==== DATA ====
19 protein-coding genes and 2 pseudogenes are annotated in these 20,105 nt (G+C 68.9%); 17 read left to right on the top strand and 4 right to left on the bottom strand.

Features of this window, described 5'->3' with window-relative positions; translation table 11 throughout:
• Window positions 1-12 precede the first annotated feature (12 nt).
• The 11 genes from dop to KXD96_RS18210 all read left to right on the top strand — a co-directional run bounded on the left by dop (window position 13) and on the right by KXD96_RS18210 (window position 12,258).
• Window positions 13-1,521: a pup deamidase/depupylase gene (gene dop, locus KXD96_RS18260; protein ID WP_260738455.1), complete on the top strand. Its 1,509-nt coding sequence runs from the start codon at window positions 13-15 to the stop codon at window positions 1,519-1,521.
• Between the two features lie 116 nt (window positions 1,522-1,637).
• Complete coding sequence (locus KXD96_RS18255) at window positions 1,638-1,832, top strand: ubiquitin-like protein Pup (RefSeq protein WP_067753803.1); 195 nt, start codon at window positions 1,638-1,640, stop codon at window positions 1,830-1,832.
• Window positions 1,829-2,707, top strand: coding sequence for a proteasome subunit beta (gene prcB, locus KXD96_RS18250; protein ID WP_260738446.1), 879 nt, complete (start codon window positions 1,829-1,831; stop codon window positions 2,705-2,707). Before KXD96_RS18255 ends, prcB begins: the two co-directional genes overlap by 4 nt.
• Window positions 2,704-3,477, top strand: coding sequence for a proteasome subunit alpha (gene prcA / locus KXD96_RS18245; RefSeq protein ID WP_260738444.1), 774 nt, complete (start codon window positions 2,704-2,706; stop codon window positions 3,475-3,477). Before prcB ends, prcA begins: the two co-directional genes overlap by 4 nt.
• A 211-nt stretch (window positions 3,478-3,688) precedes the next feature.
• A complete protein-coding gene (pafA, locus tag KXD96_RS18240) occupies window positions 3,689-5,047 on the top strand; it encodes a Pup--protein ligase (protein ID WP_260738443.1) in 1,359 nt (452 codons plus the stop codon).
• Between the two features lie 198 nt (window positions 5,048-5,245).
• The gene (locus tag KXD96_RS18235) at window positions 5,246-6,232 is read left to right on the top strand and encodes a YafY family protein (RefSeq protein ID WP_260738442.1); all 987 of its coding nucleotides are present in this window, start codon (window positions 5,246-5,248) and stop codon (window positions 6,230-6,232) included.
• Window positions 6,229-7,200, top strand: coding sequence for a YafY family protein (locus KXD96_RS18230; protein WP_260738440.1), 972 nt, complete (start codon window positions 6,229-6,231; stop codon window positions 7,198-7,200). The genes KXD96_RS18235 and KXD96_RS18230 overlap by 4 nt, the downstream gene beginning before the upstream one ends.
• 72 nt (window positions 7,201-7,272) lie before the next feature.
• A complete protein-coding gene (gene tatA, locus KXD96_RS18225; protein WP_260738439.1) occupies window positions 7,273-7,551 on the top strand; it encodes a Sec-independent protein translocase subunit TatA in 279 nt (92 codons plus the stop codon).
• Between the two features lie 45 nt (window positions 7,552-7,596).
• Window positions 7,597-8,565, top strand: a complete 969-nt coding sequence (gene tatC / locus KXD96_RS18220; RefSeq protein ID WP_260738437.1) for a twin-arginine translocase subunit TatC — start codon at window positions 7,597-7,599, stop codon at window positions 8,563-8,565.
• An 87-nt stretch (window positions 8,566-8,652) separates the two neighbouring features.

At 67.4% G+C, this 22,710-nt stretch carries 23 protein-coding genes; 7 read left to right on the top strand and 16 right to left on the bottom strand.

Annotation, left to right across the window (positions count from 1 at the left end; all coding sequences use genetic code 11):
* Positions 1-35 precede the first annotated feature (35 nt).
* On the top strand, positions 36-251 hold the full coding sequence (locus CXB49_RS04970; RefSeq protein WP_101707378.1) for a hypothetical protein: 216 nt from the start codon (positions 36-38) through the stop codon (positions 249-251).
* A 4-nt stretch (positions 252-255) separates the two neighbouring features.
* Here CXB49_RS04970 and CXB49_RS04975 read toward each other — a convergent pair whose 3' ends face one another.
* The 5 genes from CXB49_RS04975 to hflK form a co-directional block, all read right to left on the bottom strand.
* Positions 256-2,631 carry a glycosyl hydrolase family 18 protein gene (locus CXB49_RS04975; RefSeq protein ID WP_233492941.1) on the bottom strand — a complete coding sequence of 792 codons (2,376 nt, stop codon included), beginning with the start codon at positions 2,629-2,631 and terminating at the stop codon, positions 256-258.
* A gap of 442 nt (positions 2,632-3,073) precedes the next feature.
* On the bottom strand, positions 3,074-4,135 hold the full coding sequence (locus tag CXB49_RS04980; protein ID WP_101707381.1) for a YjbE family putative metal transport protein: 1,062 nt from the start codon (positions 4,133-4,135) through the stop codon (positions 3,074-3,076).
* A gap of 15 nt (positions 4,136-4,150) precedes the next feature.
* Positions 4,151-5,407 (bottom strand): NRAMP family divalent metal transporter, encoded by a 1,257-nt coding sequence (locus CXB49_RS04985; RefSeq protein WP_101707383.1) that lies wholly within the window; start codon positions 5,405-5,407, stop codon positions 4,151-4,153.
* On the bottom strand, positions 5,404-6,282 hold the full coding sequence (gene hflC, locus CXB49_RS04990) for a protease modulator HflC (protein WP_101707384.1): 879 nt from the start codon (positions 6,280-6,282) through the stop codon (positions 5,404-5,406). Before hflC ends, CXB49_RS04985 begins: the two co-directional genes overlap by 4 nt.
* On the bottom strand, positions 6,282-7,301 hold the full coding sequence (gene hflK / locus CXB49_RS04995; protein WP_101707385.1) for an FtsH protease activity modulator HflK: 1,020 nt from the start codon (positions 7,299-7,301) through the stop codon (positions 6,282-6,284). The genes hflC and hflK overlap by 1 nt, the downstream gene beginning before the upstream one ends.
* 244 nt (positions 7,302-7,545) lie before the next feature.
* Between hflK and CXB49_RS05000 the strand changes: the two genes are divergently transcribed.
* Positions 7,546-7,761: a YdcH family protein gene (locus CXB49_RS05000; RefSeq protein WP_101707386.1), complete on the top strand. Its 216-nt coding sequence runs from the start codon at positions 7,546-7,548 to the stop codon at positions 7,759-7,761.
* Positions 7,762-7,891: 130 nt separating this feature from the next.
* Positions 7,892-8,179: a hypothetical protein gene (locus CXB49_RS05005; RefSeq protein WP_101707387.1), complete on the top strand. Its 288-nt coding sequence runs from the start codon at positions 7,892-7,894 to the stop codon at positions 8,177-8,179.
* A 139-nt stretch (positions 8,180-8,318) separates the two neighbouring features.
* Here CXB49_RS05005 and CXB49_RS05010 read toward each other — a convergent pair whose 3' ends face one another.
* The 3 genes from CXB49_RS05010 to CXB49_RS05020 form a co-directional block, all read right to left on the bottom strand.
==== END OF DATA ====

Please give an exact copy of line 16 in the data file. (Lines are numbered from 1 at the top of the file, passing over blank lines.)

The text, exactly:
• A complete protein-coding gene (gene tatA, locus KXD96_RS18225; protein WP_260738439.1) occupies window positions 7,273-7,551 on the top strand; it encodes a Sec-independent protein translocase subunit TatA in 279 nt (92 codons plus the stop codon).